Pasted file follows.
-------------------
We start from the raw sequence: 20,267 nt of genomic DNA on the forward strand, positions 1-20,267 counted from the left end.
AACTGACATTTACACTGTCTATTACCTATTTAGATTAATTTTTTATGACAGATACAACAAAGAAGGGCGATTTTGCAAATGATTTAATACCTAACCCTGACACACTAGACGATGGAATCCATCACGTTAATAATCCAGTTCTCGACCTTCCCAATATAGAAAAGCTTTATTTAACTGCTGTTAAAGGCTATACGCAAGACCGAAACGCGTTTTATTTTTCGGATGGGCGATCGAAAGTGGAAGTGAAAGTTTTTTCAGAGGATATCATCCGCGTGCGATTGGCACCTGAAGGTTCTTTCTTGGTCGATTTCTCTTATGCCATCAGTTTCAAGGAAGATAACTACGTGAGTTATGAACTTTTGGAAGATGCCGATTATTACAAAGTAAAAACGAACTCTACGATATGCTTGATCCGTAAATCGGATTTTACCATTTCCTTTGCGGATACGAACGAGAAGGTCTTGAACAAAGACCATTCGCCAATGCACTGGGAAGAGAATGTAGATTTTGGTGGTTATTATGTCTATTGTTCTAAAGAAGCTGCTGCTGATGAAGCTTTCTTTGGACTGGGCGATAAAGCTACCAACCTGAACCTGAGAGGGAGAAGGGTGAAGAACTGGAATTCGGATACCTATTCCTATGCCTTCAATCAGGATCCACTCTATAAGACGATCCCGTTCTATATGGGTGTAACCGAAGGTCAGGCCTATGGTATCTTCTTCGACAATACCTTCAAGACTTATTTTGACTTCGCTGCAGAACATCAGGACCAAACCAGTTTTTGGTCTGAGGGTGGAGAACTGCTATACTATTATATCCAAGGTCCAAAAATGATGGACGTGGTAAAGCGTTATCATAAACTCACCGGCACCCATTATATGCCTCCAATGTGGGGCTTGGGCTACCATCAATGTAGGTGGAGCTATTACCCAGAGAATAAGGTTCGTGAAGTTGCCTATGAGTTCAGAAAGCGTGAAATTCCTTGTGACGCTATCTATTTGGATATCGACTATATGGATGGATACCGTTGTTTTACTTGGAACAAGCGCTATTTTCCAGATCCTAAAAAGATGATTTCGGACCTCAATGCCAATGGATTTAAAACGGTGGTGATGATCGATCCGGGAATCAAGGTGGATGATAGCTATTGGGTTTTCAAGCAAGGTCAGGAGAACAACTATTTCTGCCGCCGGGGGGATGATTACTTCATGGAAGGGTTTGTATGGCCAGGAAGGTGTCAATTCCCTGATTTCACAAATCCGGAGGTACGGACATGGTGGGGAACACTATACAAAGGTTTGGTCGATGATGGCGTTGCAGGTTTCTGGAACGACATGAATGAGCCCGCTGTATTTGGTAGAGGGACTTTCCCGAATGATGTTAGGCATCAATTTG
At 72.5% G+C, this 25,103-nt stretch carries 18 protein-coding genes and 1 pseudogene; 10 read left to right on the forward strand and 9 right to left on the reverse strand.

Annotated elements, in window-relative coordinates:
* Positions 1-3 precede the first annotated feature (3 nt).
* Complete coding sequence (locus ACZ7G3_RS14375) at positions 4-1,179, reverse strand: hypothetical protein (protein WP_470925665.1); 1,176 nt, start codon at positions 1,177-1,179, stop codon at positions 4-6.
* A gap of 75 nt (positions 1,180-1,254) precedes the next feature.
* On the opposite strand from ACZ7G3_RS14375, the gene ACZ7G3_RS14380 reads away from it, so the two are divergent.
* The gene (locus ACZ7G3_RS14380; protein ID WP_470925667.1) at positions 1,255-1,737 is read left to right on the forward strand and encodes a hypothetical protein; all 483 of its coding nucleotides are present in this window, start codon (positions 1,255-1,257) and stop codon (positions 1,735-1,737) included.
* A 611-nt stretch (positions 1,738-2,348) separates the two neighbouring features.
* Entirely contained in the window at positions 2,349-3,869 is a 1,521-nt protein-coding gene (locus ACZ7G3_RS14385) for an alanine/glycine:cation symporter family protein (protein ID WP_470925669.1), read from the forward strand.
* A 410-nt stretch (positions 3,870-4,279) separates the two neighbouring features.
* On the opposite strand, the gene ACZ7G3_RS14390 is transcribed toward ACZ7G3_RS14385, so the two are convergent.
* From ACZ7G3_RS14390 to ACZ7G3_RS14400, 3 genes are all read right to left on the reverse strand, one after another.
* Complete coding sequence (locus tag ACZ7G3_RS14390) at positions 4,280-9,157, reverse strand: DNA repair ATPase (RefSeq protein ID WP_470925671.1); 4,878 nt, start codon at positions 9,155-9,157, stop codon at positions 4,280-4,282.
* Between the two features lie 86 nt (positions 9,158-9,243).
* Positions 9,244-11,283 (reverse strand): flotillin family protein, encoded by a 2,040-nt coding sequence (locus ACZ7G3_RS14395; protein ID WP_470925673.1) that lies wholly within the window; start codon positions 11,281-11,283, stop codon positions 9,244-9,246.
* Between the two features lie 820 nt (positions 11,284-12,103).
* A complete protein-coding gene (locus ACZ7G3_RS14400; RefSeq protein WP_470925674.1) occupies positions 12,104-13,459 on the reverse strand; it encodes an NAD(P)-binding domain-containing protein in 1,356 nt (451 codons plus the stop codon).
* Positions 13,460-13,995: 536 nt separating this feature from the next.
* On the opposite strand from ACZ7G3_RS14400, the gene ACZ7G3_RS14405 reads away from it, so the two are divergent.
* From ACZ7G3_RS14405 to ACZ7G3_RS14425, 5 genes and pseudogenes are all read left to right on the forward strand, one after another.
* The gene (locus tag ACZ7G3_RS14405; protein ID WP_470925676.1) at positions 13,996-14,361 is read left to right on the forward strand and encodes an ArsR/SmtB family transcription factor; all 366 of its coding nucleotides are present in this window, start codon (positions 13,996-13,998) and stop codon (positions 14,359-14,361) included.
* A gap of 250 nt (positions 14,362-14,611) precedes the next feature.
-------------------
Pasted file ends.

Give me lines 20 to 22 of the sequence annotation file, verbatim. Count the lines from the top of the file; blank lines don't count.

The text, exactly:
* Positions 13,460-13,995: 536 nt separating this feature from the next.
* On the opposite strand from ACZ7G3_RS14400, the gene ACZ7G3_RS14405 reads away from it, so the two are divergent.
* From ACZ7G3_RS14405 to ACZ7G3_RS14425, 5 genes and pseudogenes are all read left to right on the forward strand, one after another.